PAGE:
And it’s arguably one of the most progressive decisions the president has ever made
Of course, no one has yet officially confirmed whether the above is absolutely true: that is, that Bowe Bergdahl was captured by the Taliban because he deserted his post, and the deal struck by the Obama administration for his release violated the law. But even if it is true, it doesn’t matter. In fact, it’s even more encouraging.
After nearly a century of proud exceptionalism, the presidential administrations of the twenty-first century have firmly rejected the custom of holding American liberty above the freedom of all others. This equalization is hardly egalitarian in spirit, instead a denigration of US citizens’ rights nearly to those enjoyed by national enemies. Mere suspicion of terrorism, let alone any act of real criminality, has been justification enough for extrajudicial execution of Americans which the president doesn’t even try to deny. From the NSA to the NDAA, the loss of basic freedom is increasingly seen as collateral damage, a necessary sacrifice made for the sake of international security.
That the hostility of this attitude no longer includes Americans on the government’s side in the Bushian “Us vs. them” mode of national security has, in addition to a growing pile of revelations provided by Edward Snowden, allowed for Orwellian comparisons that seem less and less hyperbolic. Yet, despite this vigorous backpedaling from the US’s own Bill of Rights, the objective reality seems to be this: The Obama administration deemed it a fair move to release five dangerous, confirmed terrorists in return for the health and safety of one of its own citizens. It weighed the individual rights of one American’s life against the security risk of five terrorists and tipped the scale in favor of Bergdahl.
It goes without saying that there are political reasons for this move. The reclamation of US POWs is traditionally considered a significant final page in the closing chapter of foreign wars with unpopular outcomes. The prisoner transfer allows for a bit of closure in the Middle East as the Obama administration attempts to draw down what are now thoroughly unpopular wars which have raged for over a decade. It’s a necessary step to maintain campaign promises made one and a half terms ago.
The matter goes beyond mere political implications, however. Secretary of Defense Chuck Hagel is championing this move before congress as vehemently as NSA director Keith Alexander defended illegal wiretapping. However, instead of arguing supreme license for the sake of executive power to enforce national security, he argues for the sake of an ordinary American’s life, and not one who, say, oversaw the Benghazi affair, or created a website for Obamacare. The Obama administration is defending its choice, whether legal or not, to reinstate the liberty of powerless American, whether they are guilty or not. This is a profound step forward after years of practically running away from the assurance of liberty.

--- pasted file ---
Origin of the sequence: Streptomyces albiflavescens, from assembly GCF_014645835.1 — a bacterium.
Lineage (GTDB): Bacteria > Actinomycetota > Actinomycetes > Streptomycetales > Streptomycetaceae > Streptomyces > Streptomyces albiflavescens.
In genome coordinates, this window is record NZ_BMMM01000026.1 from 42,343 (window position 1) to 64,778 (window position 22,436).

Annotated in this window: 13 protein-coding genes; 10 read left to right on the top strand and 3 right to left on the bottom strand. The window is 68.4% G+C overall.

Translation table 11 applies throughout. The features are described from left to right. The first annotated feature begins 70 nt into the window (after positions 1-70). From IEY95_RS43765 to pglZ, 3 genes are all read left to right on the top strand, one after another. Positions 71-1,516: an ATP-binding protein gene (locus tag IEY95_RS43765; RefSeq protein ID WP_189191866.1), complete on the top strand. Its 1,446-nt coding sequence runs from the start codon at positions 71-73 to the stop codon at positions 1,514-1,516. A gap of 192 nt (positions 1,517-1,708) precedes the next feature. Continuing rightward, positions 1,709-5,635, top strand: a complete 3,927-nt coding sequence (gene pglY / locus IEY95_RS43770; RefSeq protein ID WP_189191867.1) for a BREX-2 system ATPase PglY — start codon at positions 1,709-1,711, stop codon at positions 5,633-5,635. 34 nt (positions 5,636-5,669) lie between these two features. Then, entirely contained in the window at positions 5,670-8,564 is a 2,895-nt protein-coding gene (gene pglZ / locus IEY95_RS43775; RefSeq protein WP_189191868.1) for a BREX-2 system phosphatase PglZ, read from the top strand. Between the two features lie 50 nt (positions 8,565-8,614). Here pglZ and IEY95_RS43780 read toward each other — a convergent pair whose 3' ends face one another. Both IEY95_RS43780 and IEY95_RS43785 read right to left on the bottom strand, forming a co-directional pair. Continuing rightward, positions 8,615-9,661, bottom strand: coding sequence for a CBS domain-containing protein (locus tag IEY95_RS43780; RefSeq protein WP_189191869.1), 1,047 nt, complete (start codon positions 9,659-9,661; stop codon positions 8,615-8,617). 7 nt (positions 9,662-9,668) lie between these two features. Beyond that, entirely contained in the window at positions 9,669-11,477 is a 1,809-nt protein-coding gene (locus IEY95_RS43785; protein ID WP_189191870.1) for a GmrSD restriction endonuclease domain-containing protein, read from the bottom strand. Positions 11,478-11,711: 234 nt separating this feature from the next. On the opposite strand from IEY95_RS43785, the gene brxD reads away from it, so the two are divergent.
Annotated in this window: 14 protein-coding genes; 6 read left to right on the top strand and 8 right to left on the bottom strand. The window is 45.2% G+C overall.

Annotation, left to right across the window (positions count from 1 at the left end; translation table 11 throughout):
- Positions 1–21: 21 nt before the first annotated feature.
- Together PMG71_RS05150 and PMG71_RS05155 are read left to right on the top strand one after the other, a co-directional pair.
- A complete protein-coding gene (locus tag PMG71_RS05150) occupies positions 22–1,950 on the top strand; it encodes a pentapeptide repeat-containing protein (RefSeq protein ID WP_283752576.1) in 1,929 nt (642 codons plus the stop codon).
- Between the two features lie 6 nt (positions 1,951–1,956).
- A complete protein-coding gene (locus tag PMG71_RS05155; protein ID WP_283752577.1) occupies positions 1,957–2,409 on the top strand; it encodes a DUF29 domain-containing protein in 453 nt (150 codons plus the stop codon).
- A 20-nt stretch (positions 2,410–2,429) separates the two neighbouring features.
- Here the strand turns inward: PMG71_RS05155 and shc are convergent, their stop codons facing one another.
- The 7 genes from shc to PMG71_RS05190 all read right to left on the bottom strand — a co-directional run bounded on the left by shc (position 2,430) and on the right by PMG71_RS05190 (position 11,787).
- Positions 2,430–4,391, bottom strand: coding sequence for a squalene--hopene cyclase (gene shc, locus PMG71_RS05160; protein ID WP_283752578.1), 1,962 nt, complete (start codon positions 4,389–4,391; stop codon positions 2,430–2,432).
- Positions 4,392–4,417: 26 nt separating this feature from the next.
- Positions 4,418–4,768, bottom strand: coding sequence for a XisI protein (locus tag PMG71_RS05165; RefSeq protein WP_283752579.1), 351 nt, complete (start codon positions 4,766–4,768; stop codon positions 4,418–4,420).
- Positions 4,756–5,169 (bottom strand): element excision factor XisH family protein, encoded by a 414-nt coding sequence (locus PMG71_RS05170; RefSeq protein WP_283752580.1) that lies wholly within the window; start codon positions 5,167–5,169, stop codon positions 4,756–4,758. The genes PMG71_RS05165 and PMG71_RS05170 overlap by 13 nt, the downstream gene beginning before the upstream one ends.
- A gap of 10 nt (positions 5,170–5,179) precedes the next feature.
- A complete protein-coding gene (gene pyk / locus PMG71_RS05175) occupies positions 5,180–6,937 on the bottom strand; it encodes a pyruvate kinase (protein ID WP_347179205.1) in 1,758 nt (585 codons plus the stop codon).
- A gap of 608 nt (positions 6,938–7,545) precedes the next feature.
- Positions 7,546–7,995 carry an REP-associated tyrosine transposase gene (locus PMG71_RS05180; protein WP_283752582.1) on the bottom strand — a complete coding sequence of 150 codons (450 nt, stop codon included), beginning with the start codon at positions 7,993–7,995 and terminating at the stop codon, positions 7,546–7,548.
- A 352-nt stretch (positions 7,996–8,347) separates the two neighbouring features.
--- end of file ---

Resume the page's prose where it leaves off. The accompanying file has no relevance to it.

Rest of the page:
Let’s pause this optimistic train of thought, before we get carried away. Let’s presume for a moment that Obama’s critics are correct,and say that the administration violated congressional authority in order to rescue an American soldier who attempted to desert in the face of the very enemy that captured him.
First of all, in regard to legality, there are two things to be taken into account: the letter of the law and the spirit of the law. Bush and Cheney’s entire campaign to marginalize civil liberties, a crusade Obama voraciously continued, rested upon a nefariously generous interpretation of the spirit of the law in order to subvert its letter. However, this interpretation was made to strip away individual rights considered sacrosanct since the inception of the country on a scale that was never before possible. While Obama has used this vague, pseudo-illegal rationale to enforce everything from Prism to Obamacare, never before has he outright violated the law for the sake of an American’s individual human rights. The entire purpose of laws are, arguably, to protect and defend life. It cannot be proven that the five terrorists released will pose a significant and direct threat to the United States, to the degree that they will result in the death of an American. However, it is certain that Bergdahl is safer, and considerably more empowered to live, be free, and pursue happiness than he was as a prisoner of the Taliban.
Second, what if Bergdhal did desert? What if he, in a way, brought his unfortunate circumstances upon himself while committing a capital offense (according to military justice) in the process? This is Obama’s truly encouraging deviation. Even if the outcome is the same as that of him being executed by the Taliban, Bergdhal’s release is a recognition and affirmation of the superiority of American justice, even under a military court, over any extrajudicial punishment. If Bergdhal is to suffer any consequences for his actions, Obama’s choice implies a significant affirmation. Bergdhal is entitled to the presumption that he is innocent until proven guilty, and is not to be deemed otherwise until after a legal process has been carried out, one designed explicitly to not only protect society from individuals, but also to protect individuals from society.
Could this be viewed as a full reversal after a slew of authoritarian policies made since 9/11? Hardly: real threats to civil rights continue to exist, and it will take significant reform before the looming specter of an Orwellian future can reside safely in the realm of pure fiction again. Regardless, a step in the right direction is a step in the right direction. Whether this is indicative of real progress in Obama’s declared shift away from abusing drone strikes and civil rights remains to be seen.